Codegate Quals 2012: Vuln 500

This is my writeup for the Vuln 500 challenge in the Codegate Quals 2012 competition.

The vulnerability is a straight forward format string vulnerability in a SUID Linux/x86 program. Since ASLR & NX was activated, it was not quite as straight forward to exploit though. Since partial RELRO was used as well, DTORS was read-only, but the GOT still writable. The only function call after the vulnerability is triggered is to __stack_chk_fail() though, and this is only called if the stack cookie for main() has been corrupted.

One way to exploit this vulnerability would be to use a ROP based payload, chaining gadgets from within the (non-randomized) .text section of the binary, and/or from glibc by bruteforcing its base address. Since a pointer to the format string was passed as the first argument of printf() right before this, we can return directly into system() which will use the format string pointer as its argument. This makes things a whole lot easier for us. 😀

We still have to overcome the ASLR though, and we need to overwrite both the stack cookie on the randomized stack and the GOT-entry for __stack_chk_fail() with the address of system() in glibc which has a randomized base address. Looking at the stack pointer value between different executions about 20 bits of its address seems to be randomized though, and about eight bits of the glibc base address. This means that a bruteforce attack will take quite some time, unless we can figure out a way to exploit it more efficiently.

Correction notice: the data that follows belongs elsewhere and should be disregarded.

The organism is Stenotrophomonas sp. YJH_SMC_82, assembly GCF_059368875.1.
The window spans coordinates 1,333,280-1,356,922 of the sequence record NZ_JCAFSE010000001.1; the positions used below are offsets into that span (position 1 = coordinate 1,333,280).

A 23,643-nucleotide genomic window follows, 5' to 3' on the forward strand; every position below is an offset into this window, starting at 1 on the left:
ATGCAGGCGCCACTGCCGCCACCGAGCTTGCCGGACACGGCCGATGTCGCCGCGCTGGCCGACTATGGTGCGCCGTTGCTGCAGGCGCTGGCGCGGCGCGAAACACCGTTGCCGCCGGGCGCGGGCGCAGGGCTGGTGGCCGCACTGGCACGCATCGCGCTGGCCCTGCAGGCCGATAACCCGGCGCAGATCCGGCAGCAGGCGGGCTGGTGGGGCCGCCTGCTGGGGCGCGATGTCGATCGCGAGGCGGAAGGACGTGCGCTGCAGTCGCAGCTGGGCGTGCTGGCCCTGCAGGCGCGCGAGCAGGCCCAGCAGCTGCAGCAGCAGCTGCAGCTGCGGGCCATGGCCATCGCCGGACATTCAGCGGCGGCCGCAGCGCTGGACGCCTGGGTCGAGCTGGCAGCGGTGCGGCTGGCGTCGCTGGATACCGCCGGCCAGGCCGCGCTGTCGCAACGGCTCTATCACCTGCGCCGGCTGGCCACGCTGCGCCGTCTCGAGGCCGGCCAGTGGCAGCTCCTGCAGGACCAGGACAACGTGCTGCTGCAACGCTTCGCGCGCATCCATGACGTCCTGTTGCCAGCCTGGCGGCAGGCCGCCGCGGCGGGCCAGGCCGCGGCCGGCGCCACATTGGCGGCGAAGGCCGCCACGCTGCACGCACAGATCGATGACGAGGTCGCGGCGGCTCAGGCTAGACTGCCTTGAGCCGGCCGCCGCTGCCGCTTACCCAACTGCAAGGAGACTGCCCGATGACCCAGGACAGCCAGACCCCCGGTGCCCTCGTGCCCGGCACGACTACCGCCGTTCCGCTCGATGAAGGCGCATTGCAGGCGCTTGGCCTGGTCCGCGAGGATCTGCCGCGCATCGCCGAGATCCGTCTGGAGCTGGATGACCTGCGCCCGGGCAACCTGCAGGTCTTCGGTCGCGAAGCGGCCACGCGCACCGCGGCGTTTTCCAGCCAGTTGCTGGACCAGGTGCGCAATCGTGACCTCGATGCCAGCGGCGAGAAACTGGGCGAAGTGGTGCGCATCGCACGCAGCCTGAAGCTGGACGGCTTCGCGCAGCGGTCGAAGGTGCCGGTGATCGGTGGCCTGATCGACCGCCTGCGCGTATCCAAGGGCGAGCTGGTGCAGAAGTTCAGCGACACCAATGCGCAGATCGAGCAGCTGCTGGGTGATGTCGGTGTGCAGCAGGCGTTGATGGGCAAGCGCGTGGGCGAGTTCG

Fortunately, there are a few shortcuts. First of all, instead of overwriting the stack cookie on the stack, we can overwrite the value it checks the cookie against instead. This is stored at %gs:0x14, which is mapped to an address that is randomized as well, but that always seems to be located at a fixed offset beneath the glibc base address. See example below, the cookie is always stored at the system() address minus 0x39a2c in this particular program. This means we only have to bruteforce the glibc base address, which only has about eight bits randomized.

Using this, we can exploit it in within a couple of hundred attempts, which doesn’t take long. Note that we will use system-5 instead of the direct address of system(), since the latter happens to contain a NUL-byte, and the instruction at system()-5 is “harmless” (it just moves zero to edi, and does not dereference memory or anything else that might cause a crash).

There is, however, an even better way to do it. When “ulimit -s unlimited” / setrlimit(RLIMIT_STACK, {RLIM_INFINITY}) is used to make the stack as large as possible, glibc will always be mapped at the same address. This means we don’t have to do any bruteforcing at all, so our exploit will always work on the first attempt. In this case, the cookie at %gs:0x14 moves to a fixed address mapped after glibc instead of before it though.

Since my test program and the vulnerable programs are both linked to the same libraries, the addresses will be the same.

The last address we need to determine is the address to the GOT-entry for __stack_chk_fail():

The final version of my exploit is as follows:

This is the output when running it: